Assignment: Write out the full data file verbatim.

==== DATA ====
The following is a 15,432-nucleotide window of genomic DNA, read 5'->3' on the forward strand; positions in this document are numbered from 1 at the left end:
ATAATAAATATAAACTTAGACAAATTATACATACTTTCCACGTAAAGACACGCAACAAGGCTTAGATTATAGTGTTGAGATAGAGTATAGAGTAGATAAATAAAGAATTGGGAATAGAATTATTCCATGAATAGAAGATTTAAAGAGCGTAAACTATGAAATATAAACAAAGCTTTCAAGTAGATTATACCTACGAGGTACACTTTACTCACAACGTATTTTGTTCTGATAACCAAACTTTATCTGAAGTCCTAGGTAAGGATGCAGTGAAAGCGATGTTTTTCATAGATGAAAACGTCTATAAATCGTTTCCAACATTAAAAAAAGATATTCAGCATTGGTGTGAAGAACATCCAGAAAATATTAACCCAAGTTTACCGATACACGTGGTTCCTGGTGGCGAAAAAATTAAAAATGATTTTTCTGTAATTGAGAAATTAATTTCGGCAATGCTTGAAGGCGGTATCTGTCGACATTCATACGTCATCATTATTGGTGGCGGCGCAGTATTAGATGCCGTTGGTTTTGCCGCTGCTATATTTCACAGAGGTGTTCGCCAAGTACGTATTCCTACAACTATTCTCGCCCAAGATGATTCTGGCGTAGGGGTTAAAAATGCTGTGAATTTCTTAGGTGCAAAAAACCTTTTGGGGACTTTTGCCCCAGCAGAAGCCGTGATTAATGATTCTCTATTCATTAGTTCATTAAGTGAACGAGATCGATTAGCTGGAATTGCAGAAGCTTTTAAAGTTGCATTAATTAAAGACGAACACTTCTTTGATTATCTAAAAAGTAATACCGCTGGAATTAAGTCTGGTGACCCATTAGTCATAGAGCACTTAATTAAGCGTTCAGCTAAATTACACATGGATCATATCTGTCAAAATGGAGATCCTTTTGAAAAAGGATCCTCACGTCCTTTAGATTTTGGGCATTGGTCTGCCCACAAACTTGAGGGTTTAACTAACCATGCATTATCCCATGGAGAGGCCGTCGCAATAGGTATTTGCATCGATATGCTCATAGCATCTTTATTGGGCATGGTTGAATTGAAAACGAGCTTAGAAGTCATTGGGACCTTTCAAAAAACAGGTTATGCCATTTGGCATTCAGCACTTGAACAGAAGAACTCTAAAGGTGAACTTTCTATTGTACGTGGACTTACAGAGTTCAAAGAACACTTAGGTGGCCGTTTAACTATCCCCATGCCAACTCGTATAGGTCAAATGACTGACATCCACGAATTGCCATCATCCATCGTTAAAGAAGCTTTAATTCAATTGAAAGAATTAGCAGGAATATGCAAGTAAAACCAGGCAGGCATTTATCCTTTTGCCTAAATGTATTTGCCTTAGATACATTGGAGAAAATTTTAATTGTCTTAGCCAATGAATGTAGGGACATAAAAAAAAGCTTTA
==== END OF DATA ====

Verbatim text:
The following is a 15,432-nucleotide window of genomic DNA, read 5'->3' on the forward strand; positions in this document are numbered from 1 at the left end:
ATAATAAATATAAACTTAGACAAATTATACATACTTTCCACGTAAAGACACGCAACAAGGCTTAGATTATAGTGTTGAGATAGAGTATAGAGTAGATAAATAAAGAATTGGGAATAGAATTATTCCATGAATAGAAGATTTAAAGAGCGTAAACTATGAAATATAAACAAAGCTTTCAAGTAGATTATACCTACGAGGTACACTTTACTCACAACGTATTTTGTTCTGATAACCAAACTTTATCTGAAGTCCTAGGTAAGGATGCAGTGAAAGCGATGTTTTTCATAGATGAAAACGTCTATAAATCGTTTCCAACATTAAAAAAAGATATTCAGCATTGGTGTGAAGAACATCCAGAAAATATTAACCCAAGTTTACCGATACACGTGGTTCCTGGTGGCGAAAAAATTAAAAATGATTTTTCTGTAATTGAGAAATTAATTTCGGCAATGCTTGAAGGCGGTATCTGTCGACATTCATACGTCATCATTATTGGTGGCGGCGCAGTATTAGATGCCGTTGGTTTTGCCGCTGCTATATTTCACAGAGGTGTTCGCCAAGTACGTATTCCTACAACTATTCTCGCCCAAGATGATTCTGGCGTAGGGGTTAAAAATGCTGTGAATTTCTTAGGTGCAAAAAACCTTTTGGGGACTTTTGCCCCAGCAGAAGCCGTGATTAATGATTCTCTATTCATTAGTTCATTAAGTGAACGAGATCGATTAGCTGGAATTGCAGAAGCTTTTAAAGTTGCATTAATTAAAGACGAACACTTCTTTGATTATCTAAAAAGTAATACCGCTGGAATTAAGTCTGGTGACCCATTAGTCATAGAGCACTTAATTAAGCGTTCAGCTAAATTACACATGGATCATATCTGTCAAAATGGAGATCCTTTTGAAAAAGGATCCTCACGTCCTTTAGATTTTGGGCATTGGTCTGCCCACAAACTTGAGGGTTTAACTAACCATGCATTATCCCATGGAGAGGCCGTCGCAATAGGTATTTGCATCGATATGCTCATAGCATCTTTATTGGGCATGGTTGAATTGAAAACGAGCTTAGAAGTCATTGGGACCTTTCAAAAAACAGGTTATGCCATTTGGCATTCAGCACTTGAACAGAAGAACTCTAAAGGTGAACTTTCTATTGTACGTGGACTTACAGAGTTCAAAGAACACTTAGGTGGCCGTTTAACTATCCCCATGCCAACTCGTATAGGTCAAATGACTGACATCCACGAATTGCCATCATCCATCGTTAAAGAAGCTTTAATTCAATTGAAAGAATTAGCAGGAATATGCAAGTAAAACCAGGCAGGCATTTATCCTTTTGCCTAAATGTATTTGCCTTAGATACATTGGAGAAAATTTTAATTGTCTTAGCCAATGAATGTAGGGACATAAAAAAAAGCTTTA